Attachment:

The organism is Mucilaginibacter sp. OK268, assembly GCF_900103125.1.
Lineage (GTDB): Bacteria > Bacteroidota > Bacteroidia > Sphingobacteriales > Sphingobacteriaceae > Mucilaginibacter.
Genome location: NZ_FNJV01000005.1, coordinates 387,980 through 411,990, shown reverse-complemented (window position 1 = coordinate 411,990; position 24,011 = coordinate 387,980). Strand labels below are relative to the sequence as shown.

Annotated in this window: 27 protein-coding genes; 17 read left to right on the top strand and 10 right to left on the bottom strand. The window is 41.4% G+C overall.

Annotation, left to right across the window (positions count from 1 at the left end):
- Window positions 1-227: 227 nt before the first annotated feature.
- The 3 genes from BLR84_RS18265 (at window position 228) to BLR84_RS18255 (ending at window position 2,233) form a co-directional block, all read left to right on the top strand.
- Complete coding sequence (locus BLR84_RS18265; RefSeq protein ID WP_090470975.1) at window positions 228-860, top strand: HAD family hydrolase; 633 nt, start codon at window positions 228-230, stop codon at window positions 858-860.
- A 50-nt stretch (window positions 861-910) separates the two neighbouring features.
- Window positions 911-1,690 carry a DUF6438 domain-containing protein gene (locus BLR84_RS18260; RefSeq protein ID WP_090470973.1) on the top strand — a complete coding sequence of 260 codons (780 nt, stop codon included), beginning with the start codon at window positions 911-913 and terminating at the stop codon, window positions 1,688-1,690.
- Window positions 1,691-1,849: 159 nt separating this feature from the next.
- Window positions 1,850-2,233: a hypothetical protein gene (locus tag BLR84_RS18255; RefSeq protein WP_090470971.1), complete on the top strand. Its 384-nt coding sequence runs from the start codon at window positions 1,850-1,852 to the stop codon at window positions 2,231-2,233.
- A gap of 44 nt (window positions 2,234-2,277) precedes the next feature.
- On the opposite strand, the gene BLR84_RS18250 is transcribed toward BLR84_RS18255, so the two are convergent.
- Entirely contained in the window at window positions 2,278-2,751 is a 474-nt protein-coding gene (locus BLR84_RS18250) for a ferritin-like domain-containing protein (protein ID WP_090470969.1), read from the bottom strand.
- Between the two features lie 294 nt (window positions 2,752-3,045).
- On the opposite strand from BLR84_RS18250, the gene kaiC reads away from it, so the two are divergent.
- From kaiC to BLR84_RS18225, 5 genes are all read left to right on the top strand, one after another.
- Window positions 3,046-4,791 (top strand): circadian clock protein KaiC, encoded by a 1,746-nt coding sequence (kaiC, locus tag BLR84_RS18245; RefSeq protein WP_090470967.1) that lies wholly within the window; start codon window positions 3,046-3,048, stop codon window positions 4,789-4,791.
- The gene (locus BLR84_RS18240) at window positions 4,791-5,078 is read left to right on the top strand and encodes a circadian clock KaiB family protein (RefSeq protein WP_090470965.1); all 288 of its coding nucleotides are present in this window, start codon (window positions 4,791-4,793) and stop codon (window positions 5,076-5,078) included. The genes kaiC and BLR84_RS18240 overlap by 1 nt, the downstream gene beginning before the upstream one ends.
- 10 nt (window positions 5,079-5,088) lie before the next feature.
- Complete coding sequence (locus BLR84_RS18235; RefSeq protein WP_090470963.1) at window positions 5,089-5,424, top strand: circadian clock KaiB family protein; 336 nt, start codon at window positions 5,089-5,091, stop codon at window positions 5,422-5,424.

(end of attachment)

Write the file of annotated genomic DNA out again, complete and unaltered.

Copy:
The organism is Mucilaginibacter sp. OK268, assembly GCF_900103125.1.
Lineage (GTDB): Bacteria > Bacteroidota > Bacteroidia > Sphingobacteriales > Sphingobacteriaceae > Mucilaginibacter.
Genome location: NZ_FNJV01000005.1, coordinates 387,980 through 411,990, shown reverse-complemented (window position 1 = coordinate 411,990; position 24,011 = coordinate 387,980). Strand labels below are relative to the sequence as shown.

Annotated in this window: 27 protein-coding genes; 17 read left to right on the top strand and 10 right to left on the bottom strand. The window is 41.4% G+C overall.

Annotation, left to right across the window (positions count from 1 at the left end):
- Window positions 1-227: 227 nt before the first annotated feature.
- The 3 genes from BLR84_RS18265 (at window position 228) to BLR84_RS18255 (ending at window position 2,233) form a co-directional block, all read left to right on the top strand.
- Complete coding sequence (locus BLR84_RS18265; RefSeq protein ID WP_090470975.1) at window positions 228-860, top strand: HAD family hydrolase; 633 nt, start codon at window positions 228-230, stop codon at window positions 858-860.
- A 50-nt stretch (window positions 861-910) separates the two neighbouring features.
- Window positions 911-1,690 carry a DUF6438 domain-containing protein gene (locus BLR84_RS18260; RefSeq protein ID WP_090470973.1) on the top strand — a complete coding sequence of 260 codons (780 nt, stop codon included), beginning with the start codon at window positions 911-913 and terminating at the stop codon, window positions 1,688-1,690.
- Window positions 1,691-1,849: 159 nt separating this feature from the next.
- Window positions 1,850-2,233: a hypothetical protein gene (locus tag BLR84_RS18255; RefSeq protein WP_090470971.1), complete on the top strand. Its 384-nt coding sequence runs from the start codon at window positions 1,850-1,852 to the stop codon at window positions 2,231-2,233.
- A gap of 44 nt (window positions 2,234-2,277) precedes the next feature.
- On the opposite strand, the gene BLR84_RS18250 is transcribed toward BLR84_RS18255, so the two are convergent.
- Entirely contained in the window at window positions 2,278-2,751 is a 474-nt protein-coding gene (locus BLR84_RS18250) for a ferritin-like domain-containing protein (protein ID WP_090470969.1), read from the bottom strand.
- Between the two features lie 294 nt (window positions 2,752-3,045).
- On the opposite strand from BLR84_RS18250, the gene kaiC reads away from it, so the two are divergent.
- From kaiC to BLR84_RS18225, 5 genes are all read left to right on the top strand, one after another.
- Window positions 3,046-4,791 (top strand): circadian clock protein KaiC, encoded by a 1,746-nt coding sequence (kaiC, locus tag BLR84_RS18245; RefSeq protein WP_090470967.1) that lies wholly within the window; start codon window positions 3,046-3,048, stop codon window positions 4,789-4,791.
- The gene (locus BLR84_RS18240) at window positions 4,791-5,078 is read left to right on the top strand and encodes a circadian clock KaiB family protein (RefSeq protein WP_090470965.1); all 288 of its coding nucleotides are present in this window, start codon (window positions 4,791-4,793) and stop codon (window positions 5,076-5,078) included. The genes kaiC and BLR84_RS18240 overlap by 1 nt, the downstream gene beginning before the upstream one ends.
- 10 nt (window positions 5,079-5,088) lie before the next feature.
- Complete coding sequence (locus BLR84_RS18235; RefSeq protein WP_090470963.1) at window positions 5,089-5,424, top strand: circadian clock KaiB family protein; 336 nt, start codon at window positions 5,089-5,091, stop codon at window positions 5,422-5,424.